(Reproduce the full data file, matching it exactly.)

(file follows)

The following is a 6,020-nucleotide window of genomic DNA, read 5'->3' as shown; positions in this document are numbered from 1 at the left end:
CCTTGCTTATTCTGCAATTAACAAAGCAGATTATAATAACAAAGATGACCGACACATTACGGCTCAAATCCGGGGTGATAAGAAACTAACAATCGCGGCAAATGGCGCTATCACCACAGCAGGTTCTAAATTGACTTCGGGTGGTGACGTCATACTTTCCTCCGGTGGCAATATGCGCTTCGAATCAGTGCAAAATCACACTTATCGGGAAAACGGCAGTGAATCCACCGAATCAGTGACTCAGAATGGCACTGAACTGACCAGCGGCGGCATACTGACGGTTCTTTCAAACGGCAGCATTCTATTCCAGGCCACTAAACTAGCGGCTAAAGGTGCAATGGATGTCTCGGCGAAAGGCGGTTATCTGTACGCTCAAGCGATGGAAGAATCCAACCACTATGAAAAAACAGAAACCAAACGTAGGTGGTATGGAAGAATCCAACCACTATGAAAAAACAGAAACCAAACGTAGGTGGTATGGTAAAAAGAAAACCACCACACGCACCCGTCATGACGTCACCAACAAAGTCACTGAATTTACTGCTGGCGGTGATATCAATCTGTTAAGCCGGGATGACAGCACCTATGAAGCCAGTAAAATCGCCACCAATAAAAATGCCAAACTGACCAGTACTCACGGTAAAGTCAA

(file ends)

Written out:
The following is a 6,020-nucleotide window of genomic DNA, read 5'->3' as shown; positions in this document are numbered from 1 at the left end:
CCTTGCTTATTCTGCAATTAACAAAGCAGATTATAATAACAAAGATGACCGACACATTACGGCTCAAATCCGGGGTGATAAGAAACTAACAATCGCGGCAAATGGCGCTATCACCACAGCAGGTTCTAAATTGACTTCGGGTGGTGACGTCATACTTTCCTCCGGTGGCAATATGCGCTTCGAATCAGTGCAAAATCACACTTATCGGGAAAACGGCAGTGAATCCACCGAATCAGTGACTCAGAATGGCACTGAACTGACCAGCGGCGGCATACTGACGGTTCTTTCAAACGGCAGCATTCTATTCCAGGCCACTAAACTAGCGGCTAAAGGTGCAATGGATGTCTCGGCGAAAGGCGGTTATCTGTACGCTCAAGCGATGGAAGAATCCAACCACTATGAAAAAACAGAAACCAAACGTAGGTGGTATGGAAGAATCCAACCACTATGAAAAAACAGAAACCAAACGTAGGTGGTATGGTAAAAAGAAAACCACCACACGCACCCGTCATGACGTCACCAACAAAGTCACTGAATTTACTGCTGGCGGTGATATCAATCTGTTAAGCCGGGATGACAGCACCTATGAAGCCAGTAAAATCGCCACCAATAAAAATGCCAAACTGACCAGTACTCACGGTAAAGTCAA